California’s Recent Budget Makes Labor and Employment Policy Changes

By Benjamin Ebbink © Fisher Phillips Jun 26, 2017

The California Legislature has passed and sent to Gov. Jerry Brown a $184.5 billion budget for fiscal year 2017-18.  Most of the media attention focused on tobacco tax expenditures, efforts to reform the Board of Equalization, and an attempt to revise the election procedures to protect a sitting State Senator who is facing a recall effort.   

However, as we cautioned back in February, for good or for bad, "trailer bills" that accompany the main budget bill (and are supposed to help implement the provisions of the budget) are often places where significant policy changes are made. These "trailer bills" are often places where major policy changes are buried—largely with very little public notice or discussion.

This year's budget was no exception. Although these bills have not yet been signed by Brown, it is anticipated that they will receive his signature within the next few days.

These bills make a number of changes relevant to California employers, including the following:

Public Employee Orientation

In anticipation of potential U.S. Supreme Court action on the constitutionality of mandatory union dues for public employees, labor groups in California have been working for several years to enact legislation to mandate union participation in public employee orientation meetings. 

Labor's strategy attempts to blunt the impact of any adverse court decision by ensuring that they have an opportunity to educate public employees about unions and convince them to voluntarily join the union. 

Last session, the court appeared to be close to deciding that mandatory union "security fees" were unconstitutional in the Friedrichs v, California Teachers Association case, but the untimely passing of Justice Antonin Scalia instead resulted in a 4-4 deadlock.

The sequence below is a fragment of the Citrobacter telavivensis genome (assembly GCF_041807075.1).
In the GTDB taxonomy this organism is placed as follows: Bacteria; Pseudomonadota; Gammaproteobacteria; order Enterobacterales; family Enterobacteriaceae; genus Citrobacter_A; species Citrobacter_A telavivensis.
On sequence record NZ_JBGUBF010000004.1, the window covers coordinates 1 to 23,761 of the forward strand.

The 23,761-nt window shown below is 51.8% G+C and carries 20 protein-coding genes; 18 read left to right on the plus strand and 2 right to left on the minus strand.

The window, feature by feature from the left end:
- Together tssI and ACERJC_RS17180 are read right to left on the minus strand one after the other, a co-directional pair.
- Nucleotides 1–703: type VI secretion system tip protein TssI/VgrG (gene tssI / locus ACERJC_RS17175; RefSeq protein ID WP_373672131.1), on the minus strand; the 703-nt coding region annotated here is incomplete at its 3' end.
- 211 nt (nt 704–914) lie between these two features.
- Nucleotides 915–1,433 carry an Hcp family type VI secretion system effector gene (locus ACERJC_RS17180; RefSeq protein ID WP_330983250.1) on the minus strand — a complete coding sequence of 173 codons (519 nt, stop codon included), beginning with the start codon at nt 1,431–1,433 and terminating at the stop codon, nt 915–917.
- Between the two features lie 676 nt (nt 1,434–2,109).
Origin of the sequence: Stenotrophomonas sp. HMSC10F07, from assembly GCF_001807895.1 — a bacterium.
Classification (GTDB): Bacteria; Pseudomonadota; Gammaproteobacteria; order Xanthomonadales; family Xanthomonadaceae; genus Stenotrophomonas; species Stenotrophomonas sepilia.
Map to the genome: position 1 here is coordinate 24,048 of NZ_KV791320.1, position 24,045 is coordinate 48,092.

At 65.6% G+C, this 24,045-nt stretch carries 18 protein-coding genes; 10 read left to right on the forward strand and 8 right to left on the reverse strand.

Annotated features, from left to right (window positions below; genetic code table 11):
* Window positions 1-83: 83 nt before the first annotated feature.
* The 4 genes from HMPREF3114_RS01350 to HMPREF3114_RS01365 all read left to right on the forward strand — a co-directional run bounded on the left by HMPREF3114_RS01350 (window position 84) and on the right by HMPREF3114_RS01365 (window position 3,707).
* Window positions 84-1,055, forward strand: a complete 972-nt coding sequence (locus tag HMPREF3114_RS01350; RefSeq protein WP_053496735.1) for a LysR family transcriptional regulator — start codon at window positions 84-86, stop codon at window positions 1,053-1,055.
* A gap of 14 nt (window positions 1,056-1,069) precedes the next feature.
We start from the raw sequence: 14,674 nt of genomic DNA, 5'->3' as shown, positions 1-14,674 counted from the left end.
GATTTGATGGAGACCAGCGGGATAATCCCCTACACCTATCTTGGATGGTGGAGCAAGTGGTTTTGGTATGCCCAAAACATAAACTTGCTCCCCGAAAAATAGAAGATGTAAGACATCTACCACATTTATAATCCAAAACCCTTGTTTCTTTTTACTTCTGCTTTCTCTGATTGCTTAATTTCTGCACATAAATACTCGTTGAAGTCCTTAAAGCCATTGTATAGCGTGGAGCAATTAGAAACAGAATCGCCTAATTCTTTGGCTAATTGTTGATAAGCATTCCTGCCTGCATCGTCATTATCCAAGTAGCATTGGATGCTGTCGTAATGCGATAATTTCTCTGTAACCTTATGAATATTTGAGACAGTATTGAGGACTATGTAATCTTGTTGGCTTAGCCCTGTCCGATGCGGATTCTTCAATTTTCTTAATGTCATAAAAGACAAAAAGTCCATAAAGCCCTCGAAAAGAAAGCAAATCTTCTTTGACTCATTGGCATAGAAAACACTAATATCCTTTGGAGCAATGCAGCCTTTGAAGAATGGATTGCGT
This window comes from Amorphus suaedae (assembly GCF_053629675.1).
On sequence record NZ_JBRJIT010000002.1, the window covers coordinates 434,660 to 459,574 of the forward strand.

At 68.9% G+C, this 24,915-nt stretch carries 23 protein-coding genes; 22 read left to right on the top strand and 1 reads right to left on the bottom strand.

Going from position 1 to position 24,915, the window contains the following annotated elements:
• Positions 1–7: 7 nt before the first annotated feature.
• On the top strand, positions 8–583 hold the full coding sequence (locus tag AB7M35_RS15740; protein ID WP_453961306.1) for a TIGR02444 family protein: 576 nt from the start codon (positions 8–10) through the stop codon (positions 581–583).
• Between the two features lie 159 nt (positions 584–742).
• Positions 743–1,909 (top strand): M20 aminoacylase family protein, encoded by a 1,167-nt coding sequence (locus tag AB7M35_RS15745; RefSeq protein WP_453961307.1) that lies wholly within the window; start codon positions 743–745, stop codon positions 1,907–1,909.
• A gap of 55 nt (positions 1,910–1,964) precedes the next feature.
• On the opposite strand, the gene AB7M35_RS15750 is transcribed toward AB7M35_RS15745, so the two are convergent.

Organized labor earned a temporary respite, but now that President Donald Trump has appointed Justice Neil Gorsuch to fill the vacancy, it appears likely that the court may soon rule in a fashion adverse to labor. A current case (Janus v. AFSCME) appears to be the likely candidate for a Supreme Court decision on this issue.

Labor's response? Budget trailer bill language (A.B. 119) to do the following:

  • Require public employers to provide unions with mandatory access to new employee orientations and 10 days of advance notice of such orientations.
  • Provide that the structure, time and manner of the union access are to be negotiated between the public employer and the union.
  • Require public employers to provide the union with the name, phone numbers, email address and home address of newly hired employees within 30 days of hire.
  • Require public employers to provide this information to the union for all employees at least every 120 days.

California Secure Choice Retirement Savings Program

In recent years, California enacted a state-run retirement savings plan (which has not yet been implemented) for private sector employees that featured automatic enrollment for employees. 

A significant issue of concern for employers in the negotiation of this program has been to ensure that the program is not subject to the Employee Retirement Income Security Act (ERISA), which would raise potential liabilities for employers. 

Last year, the Department of Labor issued regulations that granted California employers a safe harbor by exempting the program from ERISA. 

In fact, the legislation enacting the program in California specifically mandated the obtaining of this safe harbor as a prerequisite for implementation of the program.

However, last month Trump signed legislation to rescind the DOL safe harbor, raising significant questions about the applicability of ERISA to the program.

Budget trailer bill language (A.B. 119) attempts to allow the Secure Choice Board to self-certify that the program is not subject to ERISA, structure the program so that it is not subject to ERISA, and eliminate statutory language that mandated the DOL safe harbor. 

Program supporters argue that a legal opinion they recently obtained demonstrates that this is a legal course of action to avoid the application of ERISA. However, employers have expressed concerns that the state (by itself) cannot enact legislation that protects employers from federal ERISA preemption, which was why the DOL-issued safe harbor was so crucial. 

Even with this budget trailer bill language, there will be much uncertainty for employers going forward (and likely legal challenges to the validity of the program itself).

Labor Commissioner Enforcement Activity

Budget trailer bill language (S.B. 96) proposes to make a number of significant changes to the Labor Commissioner's enforcement of California employment laws.